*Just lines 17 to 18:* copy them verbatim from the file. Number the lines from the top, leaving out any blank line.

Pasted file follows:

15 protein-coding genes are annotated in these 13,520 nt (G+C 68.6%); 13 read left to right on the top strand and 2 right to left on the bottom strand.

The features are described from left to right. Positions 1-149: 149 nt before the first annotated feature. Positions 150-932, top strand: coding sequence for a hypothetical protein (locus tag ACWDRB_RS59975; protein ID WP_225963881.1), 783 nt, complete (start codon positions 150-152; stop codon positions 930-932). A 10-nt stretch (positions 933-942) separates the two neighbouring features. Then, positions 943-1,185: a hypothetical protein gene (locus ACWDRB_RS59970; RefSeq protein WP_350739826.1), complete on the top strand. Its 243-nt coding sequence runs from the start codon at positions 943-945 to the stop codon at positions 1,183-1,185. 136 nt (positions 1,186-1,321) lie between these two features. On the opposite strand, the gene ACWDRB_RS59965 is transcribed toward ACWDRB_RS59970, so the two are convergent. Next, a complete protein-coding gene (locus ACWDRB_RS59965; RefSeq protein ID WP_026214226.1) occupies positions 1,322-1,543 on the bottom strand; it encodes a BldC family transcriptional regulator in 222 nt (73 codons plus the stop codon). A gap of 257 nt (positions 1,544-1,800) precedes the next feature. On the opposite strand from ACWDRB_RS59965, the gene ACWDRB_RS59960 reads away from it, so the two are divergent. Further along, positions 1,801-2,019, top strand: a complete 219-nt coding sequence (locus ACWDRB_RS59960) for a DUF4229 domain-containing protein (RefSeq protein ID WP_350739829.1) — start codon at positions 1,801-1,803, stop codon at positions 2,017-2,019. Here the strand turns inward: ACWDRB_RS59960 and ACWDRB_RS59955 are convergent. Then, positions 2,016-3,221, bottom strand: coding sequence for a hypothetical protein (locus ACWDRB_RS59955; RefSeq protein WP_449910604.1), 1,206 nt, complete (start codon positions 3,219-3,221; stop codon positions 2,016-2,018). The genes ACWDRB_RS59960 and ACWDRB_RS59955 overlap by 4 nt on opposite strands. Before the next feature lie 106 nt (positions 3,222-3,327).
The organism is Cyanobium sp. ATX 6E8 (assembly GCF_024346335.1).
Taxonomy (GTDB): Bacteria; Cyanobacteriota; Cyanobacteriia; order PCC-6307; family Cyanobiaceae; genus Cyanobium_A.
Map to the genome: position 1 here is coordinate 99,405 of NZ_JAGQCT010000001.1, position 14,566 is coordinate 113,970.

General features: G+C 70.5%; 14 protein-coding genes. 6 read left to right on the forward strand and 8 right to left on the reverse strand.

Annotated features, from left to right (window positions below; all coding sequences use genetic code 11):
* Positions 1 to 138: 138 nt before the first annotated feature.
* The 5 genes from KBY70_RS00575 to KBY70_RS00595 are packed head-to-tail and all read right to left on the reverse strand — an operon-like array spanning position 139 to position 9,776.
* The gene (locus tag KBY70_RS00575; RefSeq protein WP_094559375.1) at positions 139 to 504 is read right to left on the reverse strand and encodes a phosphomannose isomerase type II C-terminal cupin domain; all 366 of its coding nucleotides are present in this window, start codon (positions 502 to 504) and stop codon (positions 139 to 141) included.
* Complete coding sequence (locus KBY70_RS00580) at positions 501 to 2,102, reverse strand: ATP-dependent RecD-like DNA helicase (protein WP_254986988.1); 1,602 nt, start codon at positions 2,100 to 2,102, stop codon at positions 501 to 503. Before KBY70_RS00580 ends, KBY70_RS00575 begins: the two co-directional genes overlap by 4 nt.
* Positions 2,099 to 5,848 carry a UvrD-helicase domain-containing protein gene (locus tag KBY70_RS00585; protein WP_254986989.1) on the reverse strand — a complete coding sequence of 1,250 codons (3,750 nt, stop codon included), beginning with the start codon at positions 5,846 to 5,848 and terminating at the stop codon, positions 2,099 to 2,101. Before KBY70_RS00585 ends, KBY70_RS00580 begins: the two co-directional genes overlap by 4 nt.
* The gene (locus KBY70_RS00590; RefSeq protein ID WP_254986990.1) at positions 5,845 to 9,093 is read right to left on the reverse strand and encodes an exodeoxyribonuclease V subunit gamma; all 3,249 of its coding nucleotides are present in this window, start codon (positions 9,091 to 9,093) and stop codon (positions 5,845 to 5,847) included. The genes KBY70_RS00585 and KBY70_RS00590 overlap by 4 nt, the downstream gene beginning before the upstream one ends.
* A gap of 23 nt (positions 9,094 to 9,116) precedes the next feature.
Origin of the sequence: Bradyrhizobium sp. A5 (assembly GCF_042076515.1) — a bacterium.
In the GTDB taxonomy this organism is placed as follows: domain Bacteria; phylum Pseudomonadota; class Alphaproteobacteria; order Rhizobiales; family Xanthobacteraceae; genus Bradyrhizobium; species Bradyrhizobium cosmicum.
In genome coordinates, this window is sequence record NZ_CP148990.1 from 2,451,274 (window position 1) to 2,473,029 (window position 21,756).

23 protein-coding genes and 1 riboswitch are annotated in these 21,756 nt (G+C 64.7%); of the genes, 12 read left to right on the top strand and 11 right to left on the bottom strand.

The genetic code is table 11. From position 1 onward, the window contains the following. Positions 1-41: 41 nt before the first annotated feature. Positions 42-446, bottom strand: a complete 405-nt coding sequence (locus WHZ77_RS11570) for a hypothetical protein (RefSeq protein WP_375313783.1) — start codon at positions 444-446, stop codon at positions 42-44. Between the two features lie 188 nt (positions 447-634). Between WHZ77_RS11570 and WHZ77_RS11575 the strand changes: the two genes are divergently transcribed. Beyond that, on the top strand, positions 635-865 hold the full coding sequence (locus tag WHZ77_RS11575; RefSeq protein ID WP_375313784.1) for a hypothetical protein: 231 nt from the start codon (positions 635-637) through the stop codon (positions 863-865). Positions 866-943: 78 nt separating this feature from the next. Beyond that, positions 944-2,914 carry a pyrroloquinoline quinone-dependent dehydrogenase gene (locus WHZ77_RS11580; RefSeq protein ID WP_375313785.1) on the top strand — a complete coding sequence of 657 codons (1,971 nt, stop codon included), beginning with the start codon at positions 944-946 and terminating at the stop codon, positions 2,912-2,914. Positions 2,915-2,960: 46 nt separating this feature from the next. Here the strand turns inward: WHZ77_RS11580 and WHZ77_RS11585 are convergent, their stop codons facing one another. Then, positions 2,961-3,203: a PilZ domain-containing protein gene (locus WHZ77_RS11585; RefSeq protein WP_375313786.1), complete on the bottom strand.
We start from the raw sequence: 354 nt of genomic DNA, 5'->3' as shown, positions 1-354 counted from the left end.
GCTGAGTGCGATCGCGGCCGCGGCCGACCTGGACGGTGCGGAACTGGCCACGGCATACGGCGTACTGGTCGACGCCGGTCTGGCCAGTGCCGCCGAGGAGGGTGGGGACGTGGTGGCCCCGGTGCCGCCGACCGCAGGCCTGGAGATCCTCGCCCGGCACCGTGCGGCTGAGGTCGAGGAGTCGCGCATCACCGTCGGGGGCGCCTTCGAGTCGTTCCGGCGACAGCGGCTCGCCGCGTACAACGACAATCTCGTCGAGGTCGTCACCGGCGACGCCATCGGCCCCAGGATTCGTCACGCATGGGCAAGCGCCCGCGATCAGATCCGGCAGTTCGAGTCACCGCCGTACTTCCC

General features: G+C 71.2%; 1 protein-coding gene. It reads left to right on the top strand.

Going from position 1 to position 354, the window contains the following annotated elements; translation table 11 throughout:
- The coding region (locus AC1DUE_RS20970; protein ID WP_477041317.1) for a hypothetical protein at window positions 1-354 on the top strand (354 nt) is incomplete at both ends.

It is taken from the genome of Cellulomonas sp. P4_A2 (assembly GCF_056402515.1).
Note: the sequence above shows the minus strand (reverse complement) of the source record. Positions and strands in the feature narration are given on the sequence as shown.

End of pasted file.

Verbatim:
In genome coordinates, this window is sequence record NZ_CP148990.1 from 2,451,274 (window position 1) to 2,473,029 (window position 21,756).

23 protein-coding genes and 1 riboswitch are annotated in these 21,756 nt (G+C 64.7%); of the genes, 12 read left to right on the top strand and 11 right to left on the bottom strand.